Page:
… is his lack of family, his large house, girlfriend and dysfunctional penis. All of these details are what cause Colin’s stress and eventual breakdown, leaving him one of the most negative anti-heroes in a gangster film as he is such a failure on a narrative and thematic level. This is all convoluted by the fact that The Departed is in actual fact a half detective, half gangster movie though, so this is probably not the cleanest example to give, but nonetheless one that holds up under stress. One of the most transparent applications of familial themes has to be in The Godfather. As is stated a numerous amount of times, the whole purpose of every single one of the Corleone’s actions must be for the family, for the business that protects them and preserves their way of life. This is the struggle passed from Vito to Michael and is essentially there for reasons linked to the early gangster films and a societal disconnect inherent to gangs – something we’ll return to soon.

Whilst Scarface is a pre-code picture, one that wasn’t subject to the strict dictatorship of the Motion Picture Production Code, there is a slightly contrived moral justification of this movie provided by the opening. This justification asserts that the film does not mean to glorify the actions of Tony or his gang, instead ask the government what they can do about crime in America.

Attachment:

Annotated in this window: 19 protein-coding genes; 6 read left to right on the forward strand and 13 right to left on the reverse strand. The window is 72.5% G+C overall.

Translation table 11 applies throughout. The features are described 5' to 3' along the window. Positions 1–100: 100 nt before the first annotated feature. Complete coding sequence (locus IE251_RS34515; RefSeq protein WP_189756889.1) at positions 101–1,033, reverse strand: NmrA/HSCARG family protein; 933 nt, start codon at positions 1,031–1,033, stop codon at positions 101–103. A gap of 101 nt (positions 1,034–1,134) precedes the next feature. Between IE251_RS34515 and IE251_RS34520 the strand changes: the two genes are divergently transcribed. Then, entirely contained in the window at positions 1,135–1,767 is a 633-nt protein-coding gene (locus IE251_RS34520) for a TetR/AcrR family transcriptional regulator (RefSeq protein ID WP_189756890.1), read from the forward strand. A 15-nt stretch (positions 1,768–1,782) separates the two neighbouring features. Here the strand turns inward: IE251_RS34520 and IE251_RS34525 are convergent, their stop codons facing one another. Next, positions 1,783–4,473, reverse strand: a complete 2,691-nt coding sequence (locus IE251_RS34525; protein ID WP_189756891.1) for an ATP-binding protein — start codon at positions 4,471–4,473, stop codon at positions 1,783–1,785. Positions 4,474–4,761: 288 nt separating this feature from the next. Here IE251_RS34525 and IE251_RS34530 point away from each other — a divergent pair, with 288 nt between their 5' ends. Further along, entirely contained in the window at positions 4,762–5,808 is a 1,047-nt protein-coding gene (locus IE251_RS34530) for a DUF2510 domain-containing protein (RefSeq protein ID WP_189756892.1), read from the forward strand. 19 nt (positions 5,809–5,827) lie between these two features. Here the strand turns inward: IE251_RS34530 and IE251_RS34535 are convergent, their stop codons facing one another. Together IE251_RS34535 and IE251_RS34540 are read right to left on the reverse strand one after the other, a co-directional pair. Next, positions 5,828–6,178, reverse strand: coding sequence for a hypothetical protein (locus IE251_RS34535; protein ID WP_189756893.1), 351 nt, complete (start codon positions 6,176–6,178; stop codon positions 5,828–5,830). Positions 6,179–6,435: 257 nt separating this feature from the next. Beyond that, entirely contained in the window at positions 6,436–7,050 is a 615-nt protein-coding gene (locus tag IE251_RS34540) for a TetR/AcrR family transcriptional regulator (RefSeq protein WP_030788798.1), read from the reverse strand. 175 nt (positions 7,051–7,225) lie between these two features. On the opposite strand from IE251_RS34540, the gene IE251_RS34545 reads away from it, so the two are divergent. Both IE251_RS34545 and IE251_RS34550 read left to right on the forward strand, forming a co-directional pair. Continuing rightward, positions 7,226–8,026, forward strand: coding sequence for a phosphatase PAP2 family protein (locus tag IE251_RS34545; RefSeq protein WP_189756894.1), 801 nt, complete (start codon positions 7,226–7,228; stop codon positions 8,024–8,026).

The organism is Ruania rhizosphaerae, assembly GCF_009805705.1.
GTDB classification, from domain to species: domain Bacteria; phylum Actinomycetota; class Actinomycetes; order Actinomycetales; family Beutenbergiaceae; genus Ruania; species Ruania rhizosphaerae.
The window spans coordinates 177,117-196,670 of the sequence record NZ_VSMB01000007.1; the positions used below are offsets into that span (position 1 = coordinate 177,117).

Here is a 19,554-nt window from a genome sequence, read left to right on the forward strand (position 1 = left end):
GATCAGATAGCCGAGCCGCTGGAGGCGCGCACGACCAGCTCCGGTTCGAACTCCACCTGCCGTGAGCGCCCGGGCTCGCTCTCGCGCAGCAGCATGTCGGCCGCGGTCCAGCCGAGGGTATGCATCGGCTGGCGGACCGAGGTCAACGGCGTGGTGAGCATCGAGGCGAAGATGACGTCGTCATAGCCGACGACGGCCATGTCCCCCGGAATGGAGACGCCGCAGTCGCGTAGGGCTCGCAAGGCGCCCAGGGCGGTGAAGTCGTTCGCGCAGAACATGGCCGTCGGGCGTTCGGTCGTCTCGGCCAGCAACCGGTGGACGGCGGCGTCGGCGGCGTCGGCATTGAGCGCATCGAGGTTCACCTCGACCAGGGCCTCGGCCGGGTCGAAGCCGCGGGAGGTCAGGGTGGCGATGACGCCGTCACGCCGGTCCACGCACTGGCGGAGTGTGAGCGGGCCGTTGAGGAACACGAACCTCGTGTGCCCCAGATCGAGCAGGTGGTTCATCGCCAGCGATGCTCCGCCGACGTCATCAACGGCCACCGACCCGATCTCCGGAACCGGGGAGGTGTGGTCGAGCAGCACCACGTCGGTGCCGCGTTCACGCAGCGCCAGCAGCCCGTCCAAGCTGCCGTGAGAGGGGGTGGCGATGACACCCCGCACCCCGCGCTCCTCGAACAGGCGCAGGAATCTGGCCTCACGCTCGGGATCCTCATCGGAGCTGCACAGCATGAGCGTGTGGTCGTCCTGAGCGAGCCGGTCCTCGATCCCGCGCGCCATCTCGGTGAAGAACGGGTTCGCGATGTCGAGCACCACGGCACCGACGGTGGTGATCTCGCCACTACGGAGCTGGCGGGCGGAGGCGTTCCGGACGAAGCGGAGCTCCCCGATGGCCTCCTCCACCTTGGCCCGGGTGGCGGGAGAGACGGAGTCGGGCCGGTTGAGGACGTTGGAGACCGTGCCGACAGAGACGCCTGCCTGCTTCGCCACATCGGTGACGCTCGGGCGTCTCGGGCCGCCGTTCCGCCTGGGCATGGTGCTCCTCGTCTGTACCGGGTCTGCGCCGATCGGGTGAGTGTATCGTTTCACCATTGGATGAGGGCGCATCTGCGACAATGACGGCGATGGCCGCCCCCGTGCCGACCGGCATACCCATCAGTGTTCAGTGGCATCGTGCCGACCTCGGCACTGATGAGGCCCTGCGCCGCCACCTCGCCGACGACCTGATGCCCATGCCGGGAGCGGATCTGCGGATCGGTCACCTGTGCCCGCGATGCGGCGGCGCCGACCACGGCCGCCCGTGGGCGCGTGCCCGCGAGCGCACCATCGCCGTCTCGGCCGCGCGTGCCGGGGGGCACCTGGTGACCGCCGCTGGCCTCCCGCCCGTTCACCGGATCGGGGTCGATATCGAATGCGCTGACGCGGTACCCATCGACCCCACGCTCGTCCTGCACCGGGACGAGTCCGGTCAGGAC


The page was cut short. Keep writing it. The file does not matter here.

This moral rigidity means to distance Tony from ourselves and paint him as the clear bad guy that must be condemned. We see an even stronger condemnation of this sort in the era of MPPC censorship with films such as The Public Enemy. I really don’t need to outline this beyond referencing the title again: The Public Enemy. It thus becomes clear that gangsters films have a motivation built into their DNA to show the hubris of what we may call anti-heroes. Morally justifying, gangster films thus often mean to make antagonists out of their anti-heroes. This is exactly why there is a tragic dip in the end of almost every mob movie – a crucial aspect of gangster films and something of a contradiction that we will return to later.